- Lancaster's Canadian Labour Board Conference
- Labour Day Messages
- CAW Convention Delegates Elect Ken Lewenza New National President
- Quebec Wal-Mart Workers Unionize
- Canada’s Working Poor and the New Poverty Agenda
- Work-life Balance of Shift Workers
- Unionization in Canada
- Supporting and Engaging Older Workers in the New Economy – Report by the Expert Panel on Older Workers
- Advancing Women Leaders
- Study Finds Fee Disclosure Policy Needed For Defined Contribution Pension Plans
- Key Economic and Labour Force Issues Facing Canada’s Manufacturing Sector
- Canadian manufacturers say impact of NAFTA is positive
- The State of Working America
- Mercers’ Worldwide Cost of Living survey 2008 – City ranking
- Book of the Week
This Friday, September 12, is the early bird deadline to register for Lancaster's Canadian Labour Board Conference. The Conference returns this year with a new format which examines collective bargaining law and labour boards in light of increasing global pressures, and in the context of international labour law. Perennial favourites like the major case law and legislative update will be joined by new panels, including an interactive debate over contentious legal issues, discussions about the significance of labour law scholarship and international labour standards, with speakers from McGill, Queen's University and Osgoode Hall Law School, and a look at the effect of the landmark decision of the Supreme Court of Canada on freedom of association and collective bargaining.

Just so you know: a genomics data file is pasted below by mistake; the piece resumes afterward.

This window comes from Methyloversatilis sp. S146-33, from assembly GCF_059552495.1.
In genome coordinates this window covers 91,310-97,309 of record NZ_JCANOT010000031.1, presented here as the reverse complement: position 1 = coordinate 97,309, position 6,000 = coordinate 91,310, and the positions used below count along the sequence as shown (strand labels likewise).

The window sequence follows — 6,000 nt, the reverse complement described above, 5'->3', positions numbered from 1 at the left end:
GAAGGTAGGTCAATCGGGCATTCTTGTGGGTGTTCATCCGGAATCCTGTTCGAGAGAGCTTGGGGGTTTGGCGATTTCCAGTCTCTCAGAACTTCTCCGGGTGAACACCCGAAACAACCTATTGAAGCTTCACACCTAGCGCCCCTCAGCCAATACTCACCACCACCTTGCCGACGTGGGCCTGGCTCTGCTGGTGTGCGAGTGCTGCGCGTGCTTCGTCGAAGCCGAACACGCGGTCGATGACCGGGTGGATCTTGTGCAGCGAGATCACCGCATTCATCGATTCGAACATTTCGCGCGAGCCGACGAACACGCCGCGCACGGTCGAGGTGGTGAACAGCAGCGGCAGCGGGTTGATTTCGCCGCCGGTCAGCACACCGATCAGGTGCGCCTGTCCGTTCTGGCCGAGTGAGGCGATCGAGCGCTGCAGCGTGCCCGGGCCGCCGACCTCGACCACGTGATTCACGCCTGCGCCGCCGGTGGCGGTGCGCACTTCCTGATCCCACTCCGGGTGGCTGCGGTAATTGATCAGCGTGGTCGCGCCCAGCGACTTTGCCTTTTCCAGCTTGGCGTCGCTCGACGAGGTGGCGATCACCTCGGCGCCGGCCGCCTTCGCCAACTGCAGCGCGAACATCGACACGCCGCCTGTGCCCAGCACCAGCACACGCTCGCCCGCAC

Lean and Mean Has Gone Too Far, Buzz Hargrove, outgoing President of CAW, August 28, 2008
The theme of this year’s Labour Day celebrations is “Equality! Once and For All! Ken Georgetti, President of the Canadian Labour Congress, August 28, 2008
Delegates representing CAW members from across Canada elected Ken Lewenza as the new national president to lead the country’s largest private sector union. Lewenza, former CAW Local 444 president and former CAW Council president, replaces Buzz Hargrove, who served 16 years as CAW president.
UFCW Canada members of a Wal-Mart location in Gatineau, Quebec have made history by becoming the only Wal-Mart workers in North America to have a union contract, after a Quebec arbitrator imposed a collective agreement on August 15th. The UFCW Canada Local 486 bargaining unit at the Wal-Mart Tire and Lube Express was certified in 2005. The collective agreement was the result of binding arbitration, following almost three years of legal delays and stalled negotiations with the company. The agreement affects nine employees.
The September 2008 issue of Policy Options features seven articles on Canada’s working poor. Articles available for downloading include: "Is welfare a dirty word? Canadian public opinion on social assistance policies" by Allison Harell, Stuart Soroka and Adam Mahon; “Canada's legacy of inaction on early childhood education and child care" by Martha Friendly; “How (un)healthy are poor working-age Canadians?" by Myriam Fortin, senior researcher with Human Resources and Social Development Canada.